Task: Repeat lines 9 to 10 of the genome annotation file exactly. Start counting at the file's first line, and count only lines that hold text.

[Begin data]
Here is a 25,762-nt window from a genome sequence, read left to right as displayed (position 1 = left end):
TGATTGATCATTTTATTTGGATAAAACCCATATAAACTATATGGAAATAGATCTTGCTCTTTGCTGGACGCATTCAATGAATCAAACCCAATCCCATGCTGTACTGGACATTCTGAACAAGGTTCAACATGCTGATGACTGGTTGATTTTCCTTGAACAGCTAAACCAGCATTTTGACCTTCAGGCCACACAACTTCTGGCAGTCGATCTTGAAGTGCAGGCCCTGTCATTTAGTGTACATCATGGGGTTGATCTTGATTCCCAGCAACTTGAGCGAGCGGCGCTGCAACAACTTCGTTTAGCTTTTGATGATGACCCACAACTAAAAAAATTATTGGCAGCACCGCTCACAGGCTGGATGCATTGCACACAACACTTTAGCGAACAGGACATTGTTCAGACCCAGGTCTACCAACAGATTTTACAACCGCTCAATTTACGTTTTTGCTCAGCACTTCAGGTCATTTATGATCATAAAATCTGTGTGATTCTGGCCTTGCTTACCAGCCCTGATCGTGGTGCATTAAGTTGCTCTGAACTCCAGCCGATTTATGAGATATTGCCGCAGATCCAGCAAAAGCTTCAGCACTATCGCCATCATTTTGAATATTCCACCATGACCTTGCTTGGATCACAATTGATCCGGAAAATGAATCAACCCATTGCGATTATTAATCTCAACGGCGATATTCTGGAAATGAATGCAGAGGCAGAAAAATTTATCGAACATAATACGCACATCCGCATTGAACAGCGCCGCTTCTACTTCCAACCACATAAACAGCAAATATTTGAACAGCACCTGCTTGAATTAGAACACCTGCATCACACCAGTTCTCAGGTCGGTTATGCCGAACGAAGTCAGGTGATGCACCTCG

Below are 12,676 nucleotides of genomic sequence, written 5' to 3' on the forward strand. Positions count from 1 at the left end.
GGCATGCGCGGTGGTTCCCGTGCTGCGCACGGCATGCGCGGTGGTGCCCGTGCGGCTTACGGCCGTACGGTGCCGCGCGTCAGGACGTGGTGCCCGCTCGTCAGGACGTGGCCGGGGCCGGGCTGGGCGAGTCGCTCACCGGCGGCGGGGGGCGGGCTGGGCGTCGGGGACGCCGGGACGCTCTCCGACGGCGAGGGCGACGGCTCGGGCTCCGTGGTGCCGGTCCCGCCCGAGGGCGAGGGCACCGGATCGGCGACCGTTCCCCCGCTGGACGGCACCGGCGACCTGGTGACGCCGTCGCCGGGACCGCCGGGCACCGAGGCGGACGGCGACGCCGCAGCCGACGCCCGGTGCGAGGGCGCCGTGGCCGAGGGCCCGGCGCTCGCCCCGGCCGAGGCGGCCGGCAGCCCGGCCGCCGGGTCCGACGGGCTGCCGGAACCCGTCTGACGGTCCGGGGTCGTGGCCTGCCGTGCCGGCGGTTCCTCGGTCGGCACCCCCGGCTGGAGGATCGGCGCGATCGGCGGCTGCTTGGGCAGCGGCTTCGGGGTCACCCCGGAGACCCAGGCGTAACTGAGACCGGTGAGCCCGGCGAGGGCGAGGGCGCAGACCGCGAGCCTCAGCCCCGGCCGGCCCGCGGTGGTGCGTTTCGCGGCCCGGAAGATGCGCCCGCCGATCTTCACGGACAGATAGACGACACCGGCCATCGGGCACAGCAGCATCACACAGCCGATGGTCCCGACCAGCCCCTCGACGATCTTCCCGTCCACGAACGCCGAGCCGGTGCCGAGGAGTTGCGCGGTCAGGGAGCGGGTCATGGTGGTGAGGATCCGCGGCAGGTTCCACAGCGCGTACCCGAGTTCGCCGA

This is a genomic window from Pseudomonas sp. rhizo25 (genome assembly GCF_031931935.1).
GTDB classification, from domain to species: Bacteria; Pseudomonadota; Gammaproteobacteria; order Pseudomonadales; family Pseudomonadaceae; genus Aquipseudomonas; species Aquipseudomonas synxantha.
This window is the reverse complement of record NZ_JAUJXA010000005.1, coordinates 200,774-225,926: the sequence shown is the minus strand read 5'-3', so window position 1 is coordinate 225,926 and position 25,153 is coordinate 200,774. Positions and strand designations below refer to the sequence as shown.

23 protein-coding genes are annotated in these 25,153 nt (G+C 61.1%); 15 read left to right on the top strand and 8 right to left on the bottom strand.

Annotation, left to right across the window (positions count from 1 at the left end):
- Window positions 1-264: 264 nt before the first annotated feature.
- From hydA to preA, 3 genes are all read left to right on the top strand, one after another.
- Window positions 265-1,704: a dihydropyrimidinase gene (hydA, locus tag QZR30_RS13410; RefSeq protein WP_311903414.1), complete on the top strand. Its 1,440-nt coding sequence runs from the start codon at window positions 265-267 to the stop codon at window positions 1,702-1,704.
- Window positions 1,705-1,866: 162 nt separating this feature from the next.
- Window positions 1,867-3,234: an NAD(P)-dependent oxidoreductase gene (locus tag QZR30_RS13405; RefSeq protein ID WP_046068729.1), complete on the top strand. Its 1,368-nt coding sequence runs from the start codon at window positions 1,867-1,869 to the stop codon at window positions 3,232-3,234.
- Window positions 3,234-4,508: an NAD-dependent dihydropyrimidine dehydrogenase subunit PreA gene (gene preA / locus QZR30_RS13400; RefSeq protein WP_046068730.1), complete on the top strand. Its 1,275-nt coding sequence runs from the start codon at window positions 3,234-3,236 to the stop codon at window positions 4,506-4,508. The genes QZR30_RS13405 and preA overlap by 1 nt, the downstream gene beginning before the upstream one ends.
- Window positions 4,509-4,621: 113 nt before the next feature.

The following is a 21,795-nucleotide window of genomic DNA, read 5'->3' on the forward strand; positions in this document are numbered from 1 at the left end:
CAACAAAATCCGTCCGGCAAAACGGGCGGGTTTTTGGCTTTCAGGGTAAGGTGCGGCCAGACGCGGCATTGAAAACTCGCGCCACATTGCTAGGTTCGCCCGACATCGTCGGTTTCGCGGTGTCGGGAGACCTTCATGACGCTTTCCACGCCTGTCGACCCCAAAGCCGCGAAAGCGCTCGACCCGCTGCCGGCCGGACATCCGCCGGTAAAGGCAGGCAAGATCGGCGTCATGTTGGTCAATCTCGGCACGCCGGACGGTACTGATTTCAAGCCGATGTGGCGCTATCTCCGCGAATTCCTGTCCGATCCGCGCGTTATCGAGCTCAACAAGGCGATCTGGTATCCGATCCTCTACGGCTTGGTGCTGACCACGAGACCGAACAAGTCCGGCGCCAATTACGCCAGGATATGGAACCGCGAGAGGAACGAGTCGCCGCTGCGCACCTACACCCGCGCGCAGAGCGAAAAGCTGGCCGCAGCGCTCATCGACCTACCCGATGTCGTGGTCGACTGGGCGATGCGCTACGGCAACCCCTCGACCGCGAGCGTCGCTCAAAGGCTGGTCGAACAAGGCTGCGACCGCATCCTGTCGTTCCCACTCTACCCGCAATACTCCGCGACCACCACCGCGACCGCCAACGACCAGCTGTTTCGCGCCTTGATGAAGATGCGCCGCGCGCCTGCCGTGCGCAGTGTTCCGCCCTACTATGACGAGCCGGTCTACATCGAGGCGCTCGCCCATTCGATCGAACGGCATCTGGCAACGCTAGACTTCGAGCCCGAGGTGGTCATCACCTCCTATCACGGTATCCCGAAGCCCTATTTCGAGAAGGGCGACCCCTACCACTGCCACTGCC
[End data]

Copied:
Annotation, left to right across the window (positions count from 1 at the left end):
- Window positions 1-264: 264 nt before the first annotated feature.